Cole Hamels, Chicago Cubs trade talks may be heating up


When the Philadelphia Phillies placed Cole Hamels on revocable waivers last year, the Chicago Cubs put in a claim for the Phils starter. The two teams were unable to work out a deal in the three-day window, but the off-season may allow the two to work out a possible deal.

According to Jon Heyman, the Cubs still have interest in Hamels, and will look to speak to the Phillies again about a trade.

Now that the hiring of Joe Maddon is complete, the Cubs can turn their focus towards free agency, where they’re expected to be very active. Starting pitching is a top priority, and how they value each available pitcher is unknown. Jon Lester, Max Scherzer and James Shields are all believed to be on the radar. Hamels becomes another option, and possibly at a better rate than the available free agents.

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Scherzer turned down a $144 million contract before spring training, and Hamels, due $96 million over the next four years would be a budget signing compared to those numbers. Lester is considered the most likely to sign with the Cubs, mostly due to his relationship with Theo Epstein in Boston. Shields was on the outside of the radar, but he has a history with Maddon in Tampa Bay, so he can’t be discounted either.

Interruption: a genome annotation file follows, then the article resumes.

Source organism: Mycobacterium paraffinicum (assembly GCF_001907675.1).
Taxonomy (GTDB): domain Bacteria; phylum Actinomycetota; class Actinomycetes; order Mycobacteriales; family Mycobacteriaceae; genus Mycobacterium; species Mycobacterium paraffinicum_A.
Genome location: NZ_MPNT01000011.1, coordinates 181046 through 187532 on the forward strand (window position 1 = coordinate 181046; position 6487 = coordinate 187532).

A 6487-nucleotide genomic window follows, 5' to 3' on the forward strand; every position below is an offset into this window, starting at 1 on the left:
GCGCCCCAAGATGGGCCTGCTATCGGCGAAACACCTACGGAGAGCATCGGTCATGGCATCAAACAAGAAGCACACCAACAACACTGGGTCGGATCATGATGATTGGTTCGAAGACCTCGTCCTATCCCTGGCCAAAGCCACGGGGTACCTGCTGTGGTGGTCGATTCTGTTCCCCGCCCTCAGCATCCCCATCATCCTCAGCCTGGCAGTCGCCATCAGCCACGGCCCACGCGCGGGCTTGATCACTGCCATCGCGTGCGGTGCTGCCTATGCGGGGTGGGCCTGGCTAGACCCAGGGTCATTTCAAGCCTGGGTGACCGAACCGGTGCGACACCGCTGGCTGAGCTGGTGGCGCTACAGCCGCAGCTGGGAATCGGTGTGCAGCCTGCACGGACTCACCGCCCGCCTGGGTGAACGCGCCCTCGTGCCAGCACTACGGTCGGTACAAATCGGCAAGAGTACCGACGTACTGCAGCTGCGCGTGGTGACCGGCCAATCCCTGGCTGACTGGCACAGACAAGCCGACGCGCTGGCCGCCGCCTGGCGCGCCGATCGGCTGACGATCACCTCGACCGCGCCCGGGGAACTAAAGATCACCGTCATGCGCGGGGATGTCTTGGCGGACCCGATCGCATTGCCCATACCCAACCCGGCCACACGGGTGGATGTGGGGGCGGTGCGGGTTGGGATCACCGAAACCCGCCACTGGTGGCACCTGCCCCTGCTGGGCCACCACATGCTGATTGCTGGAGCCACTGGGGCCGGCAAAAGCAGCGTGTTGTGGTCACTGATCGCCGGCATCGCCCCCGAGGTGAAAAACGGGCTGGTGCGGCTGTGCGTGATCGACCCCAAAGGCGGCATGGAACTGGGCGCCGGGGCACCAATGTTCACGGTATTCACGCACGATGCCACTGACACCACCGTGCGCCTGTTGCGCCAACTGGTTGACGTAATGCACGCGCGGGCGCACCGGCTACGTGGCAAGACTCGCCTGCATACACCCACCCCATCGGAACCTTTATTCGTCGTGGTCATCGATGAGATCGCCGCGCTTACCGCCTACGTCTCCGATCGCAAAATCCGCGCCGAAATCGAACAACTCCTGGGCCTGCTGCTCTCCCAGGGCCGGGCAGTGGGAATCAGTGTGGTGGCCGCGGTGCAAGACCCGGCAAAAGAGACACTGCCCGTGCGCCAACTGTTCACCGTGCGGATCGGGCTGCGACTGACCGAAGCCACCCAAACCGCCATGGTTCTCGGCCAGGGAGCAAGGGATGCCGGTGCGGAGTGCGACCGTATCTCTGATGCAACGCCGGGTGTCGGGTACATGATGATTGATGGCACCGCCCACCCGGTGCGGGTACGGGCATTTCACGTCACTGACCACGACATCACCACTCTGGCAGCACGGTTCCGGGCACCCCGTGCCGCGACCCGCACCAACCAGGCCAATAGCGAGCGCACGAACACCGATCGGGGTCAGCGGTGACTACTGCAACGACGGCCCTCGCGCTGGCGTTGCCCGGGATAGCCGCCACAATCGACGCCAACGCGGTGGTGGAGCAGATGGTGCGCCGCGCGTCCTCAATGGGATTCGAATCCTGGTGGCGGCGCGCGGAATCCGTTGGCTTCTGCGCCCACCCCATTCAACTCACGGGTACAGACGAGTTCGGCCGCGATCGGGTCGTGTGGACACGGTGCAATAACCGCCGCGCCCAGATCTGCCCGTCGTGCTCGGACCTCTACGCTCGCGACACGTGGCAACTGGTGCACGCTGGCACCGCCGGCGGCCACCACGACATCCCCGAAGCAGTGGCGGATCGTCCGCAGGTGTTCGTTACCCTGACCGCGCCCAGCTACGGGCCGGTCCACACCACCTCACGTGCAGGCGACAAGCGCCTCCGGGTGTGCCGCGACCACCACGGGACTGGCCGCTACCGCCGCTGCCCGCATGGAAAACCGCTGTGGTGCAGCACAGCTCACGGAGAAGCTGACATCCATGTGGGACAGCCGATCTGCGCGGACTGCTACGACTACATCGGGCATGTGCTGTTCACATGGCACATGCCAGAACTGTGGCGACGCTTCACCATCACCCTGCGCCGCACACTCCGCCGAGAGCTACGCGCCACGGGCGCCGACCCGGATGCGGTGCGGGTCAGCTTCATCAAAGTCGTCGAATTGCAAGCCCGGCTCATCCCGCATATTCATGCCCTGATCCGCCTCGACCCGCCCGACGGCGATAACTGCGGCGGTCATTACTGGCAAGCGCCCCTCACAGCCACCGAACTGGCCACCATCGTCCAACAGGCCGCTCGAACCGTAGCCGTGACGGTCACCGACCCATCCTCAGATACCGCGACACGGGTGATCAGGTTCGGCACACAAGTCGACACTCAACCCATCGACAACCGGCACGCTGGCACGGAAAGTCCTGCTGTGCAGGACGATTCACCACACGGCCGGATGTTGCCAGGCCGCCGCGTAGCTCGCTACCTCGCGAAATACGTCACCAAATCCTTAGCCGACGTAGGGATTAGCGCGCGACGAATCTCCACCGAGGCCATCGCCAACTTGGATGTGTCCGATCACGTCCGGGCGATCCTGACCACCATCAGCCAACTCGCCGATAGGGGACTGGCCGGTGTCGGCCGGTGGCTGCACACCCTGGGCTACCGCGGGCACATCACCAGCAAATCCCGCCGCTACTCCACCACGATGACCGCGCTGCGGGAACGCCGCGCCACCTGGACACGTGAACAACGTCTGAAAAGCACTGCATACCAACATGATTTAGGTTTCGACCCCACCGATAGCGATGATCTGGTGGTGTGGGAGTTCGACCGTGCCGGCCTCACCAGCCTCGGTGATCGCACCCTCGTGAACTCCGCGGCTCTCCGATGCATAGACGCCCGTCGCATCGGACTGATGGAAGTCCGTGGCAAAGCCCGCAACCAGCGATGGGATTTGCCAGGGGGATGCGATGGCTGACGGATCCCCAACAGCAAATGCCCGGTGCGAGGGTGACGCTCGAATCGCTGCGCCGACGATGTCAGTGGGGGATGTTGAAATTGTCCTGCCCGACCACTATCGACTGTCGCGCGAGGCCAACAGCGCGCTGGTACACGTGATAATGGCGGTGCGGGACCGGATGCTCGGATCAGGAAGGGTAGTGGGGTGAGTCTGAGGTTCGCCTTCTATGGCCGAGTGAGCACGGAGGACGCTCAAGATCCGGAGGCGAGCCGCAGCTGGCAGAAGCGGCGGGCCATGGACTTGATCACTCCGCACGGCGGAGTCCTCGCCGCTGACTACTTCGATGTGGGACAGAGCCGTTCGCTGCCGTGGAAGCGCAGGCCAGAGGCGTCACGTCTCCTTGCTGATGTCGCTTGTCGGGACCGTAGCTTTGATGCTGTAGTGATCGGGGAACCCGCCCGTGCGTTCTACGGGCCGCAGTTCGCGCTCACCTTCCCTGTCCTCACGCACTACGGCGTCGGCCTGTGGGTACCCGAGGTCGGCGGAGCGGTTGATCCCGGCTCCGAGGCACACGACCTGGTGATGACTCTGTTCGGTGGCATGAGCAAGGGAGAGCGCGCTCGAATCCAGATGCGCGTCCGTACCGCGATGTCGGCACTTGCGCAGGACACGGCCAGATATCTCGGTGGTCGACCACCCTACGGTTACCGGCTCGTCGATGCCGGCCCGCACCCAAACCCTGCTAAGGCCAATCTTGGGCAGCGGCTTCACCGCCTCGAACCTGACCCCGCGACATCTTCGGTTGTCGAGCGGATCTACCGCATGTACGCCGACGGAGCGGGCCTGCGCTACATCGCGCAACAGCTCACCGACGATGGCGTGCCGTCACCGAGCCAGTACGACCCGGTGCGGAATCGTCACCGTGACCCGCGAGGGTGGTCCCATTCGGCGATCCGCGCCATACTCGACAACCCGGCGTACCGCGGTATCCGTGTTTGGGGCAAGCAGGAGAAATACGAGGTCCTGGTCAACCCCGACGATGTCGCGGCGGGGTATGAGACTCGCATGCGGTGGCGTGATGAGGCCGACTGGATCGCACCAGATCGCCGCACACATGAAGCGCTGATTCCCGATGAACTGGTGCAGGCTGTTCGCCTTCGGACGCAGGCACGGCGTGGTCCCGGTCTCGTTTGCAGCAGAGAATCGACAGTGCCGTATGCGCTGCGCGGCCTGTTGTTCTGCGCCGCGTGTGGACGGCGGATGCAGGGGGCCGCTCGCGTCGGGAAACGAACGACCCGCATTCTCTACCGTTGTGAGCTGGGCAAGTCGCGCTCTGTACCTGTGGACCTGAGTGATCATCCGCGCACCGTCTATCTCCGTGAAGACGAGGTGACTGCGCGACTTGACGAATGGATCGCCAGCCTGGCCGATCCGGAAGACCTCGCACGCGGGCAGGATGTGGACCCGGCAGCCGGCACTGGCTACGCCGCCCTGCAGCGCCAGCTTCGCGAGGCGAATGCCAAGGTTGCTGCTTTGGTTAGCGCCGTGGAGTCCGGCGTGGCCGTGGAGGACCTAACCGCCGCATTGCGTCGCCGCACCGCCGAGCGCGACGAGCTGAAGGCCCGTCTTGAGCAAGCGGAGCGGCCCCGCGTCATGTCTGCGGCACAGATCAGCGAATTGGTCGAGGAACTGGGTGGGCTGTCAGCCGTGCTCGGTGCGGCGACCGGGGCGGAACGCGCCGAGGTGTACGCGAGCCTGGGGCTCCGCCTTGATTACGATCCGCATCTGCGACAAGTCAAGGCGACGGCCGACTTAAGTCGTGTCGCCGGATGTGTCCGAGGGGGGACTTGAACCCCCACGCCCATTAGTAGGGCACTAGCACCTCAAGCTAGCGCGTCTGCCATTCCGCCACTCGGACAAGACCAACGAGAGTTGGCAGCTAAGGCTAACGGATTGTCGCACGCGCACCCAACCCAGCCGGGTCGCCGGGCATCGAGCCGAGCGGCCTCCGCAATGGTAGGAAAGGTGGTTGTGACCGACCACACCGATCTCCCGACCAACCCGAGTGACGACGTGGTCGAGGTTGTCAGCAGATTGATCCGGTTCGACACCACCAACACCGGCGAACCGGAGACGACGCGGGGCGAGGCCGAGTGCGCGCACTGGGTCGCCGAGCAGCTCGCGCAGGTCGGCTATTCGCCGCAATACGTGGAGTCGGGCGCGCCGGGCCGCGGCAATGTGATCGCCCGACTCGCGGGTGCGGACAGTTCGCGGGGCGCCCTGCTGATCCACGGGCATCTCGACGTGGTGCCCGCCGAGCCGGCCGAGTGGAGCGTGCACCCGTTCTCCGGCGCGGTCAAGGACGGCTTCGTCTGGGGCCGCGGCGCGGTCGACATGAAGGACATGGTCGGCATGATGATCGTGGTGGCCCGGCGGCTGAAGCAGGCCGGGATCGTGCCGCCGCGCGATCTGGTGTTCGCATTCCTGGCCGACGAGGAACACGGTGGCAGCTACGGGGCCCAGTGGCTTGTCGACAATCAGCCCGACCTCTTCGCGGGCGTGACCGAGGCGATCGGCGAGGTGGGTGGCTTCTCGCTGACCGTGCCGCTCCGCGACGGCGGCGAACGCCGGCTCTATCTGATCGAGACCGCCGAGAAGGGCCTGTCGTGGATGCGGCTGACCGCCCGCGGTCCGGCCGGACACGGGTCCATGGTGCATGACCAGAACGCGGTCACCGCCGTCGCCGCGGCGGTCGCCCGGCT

Last season, Hamels had a nine-team list he would accept a trade to. The Cubs weren’t on that list. He was due to update it November 1, and the changes in Chicago would be enticing to any free agent.

At 30, Hamels hasn’t passed his prime at all. And a quality left-handed starter would be a good signing, regardless if Travis Wood can bounce back from a down year. Hamels finished 9-9, but had a sparkling 2.46 ERA. The Phillies have been clear that they can go either way, and they don’t feel obligated to make a deal. The Cubs are likely the best trade suitor with the depth of their farm system, but it would take a hefty package as they are unwilling to part with any of their top prospects.

The Cubs will examine any and all deals this winter, no matter the likelihood of pulling the trigger. Epstein and Jed Hoyer aren’t going to deal Kris Bryant, Addison Russell, or Kyle Schwarber to get him. He may not be passed his prime, but he’s no longer worth top prospects, especially as he’s due roughly $22 million a year over the next four years.

The off-season may be a domino effect for the Cubs, and in a positive way. Once one top free agent signs, the draw may bring others knocking at Epstein and Hoyer’s door. They won’t break the bank, but two to three top signings won’t be unheard of this winter.